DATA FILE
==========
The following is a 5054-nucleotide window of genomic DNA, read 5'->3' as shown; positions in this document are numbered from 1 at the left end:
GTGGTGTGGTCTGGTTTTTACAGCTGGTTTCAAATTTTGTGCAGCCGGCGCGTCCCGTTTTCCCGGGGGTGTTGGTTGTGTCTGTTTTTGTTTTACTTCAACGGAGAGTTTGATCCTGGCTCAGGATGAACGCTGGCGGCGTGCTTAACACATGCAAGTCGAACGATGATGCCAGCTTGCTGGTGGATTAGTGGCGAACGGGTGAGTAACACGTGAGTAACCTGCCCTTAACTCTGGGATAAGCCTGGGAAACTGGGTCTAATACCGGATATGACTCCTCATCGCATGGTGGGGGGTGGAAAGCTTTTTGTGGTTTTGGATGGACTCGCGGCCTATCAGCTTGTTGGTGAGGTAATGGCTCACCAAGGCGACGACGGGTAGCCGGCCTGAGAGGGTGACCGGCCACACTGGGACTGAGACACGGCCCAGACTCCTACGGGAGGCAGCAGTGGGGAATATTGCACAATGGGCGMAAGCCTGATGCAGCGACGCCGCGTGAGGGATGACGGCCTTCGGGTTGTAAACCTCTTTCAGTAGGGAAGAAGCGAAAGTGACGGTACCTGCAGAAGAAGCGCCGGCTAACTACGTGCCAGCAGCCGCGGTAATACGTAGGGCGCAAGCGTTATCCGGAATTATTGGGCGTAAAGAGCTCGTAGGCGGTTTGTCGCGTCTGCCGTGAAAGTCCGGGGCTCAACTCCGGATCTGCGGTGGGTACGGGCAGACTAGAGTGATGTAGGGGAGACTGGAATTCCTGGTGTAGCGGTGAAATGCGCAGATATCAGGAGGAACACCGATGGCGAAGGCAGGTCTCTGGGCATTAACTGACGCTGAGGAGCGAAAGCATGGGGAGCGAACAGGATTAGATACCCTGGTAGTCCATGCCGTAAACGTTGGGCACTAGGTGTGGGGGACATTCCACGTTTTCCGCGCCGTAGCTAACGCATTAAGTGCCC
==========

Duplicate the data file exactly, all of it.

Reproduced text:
The following is a 5054-nucleotide window of genomic DNA, read 5'->3' as shown; positions in this document are numbered from 1 at the left end:
GTGGTGTGGTCTGGTTTTTACAGCTGGTTTCAAATTTTGTGCAGCCGGCGCGTCCCGTTTTCCCGGGGGTGTTGGTTGTGTCTGTTTTTGTTTTACTTCAACGGAGAGTTTGATCCTGGCTCAGGATGAACGCTGGCGGCGTGCTTAACACATGCAAGTCGAACGATGATGCCAGCTTGCTGGTGGATTAGTGGCGAACGGGTGAGTAACACGTGAGTAACCTGCCCTTAACTCTGGGATAAGCCTGGGAAACTGGGTCTAATACCGGATATGACTCCTCATCGCATGGTGGGGGGTGGAAAGCTTTTTGTGGTTTTGGATGGACTCGCGGCCTATCAGCTTGTTGGTGAGGTAATGGCTCACCAAGGCGACGACGGGTAGCCGGCCTGAGAGGGTGACCGGCCACACTGGGACTGAGACACGGCCCAGACTCCTACGGGAGGCAGCAGTGGGGAATATTGCACAATGGGCGMAAGCCTGATGCAGCGACGCCGCGTGAGGGATGACGGCCTTCGGGTTGTAAACCTCTTTCAGTAGGGAAGAAGCGAAAGTGACGGTACCTGCAGAAGAAGCGCCGGCTAACTACGTGCCAGCAGCCGCGGTAATACGTAGGGCGCAAGCGTTATCCGGAATTATTGGGCGTAAAGAGCTCGTAGGCGGTTTGTCGCGTCTGCCGTGAAAGTCCGGGGCTCAACTCCGGATCTGCGGTGGGTACGGGCAGACTAGAGTGATGTAGGGGAGACTGGAATTCCTGGTGTAGCGGTGAAATGCGCAGATATCAGGAGGAACACCGATGGCGAAGGCAGGTCTCTGGGCATTAACTGACGCTGAGGAGCGAAAGCATGGGGAGCGAACAGGATTAGATACCCTGGTAGTCCATGCCGTAAACGTTGGGCACTAGGTGTGGGGGACATTCCACGTTTTCCGCGCCGTAGCTAACGCATTAAGTGCCC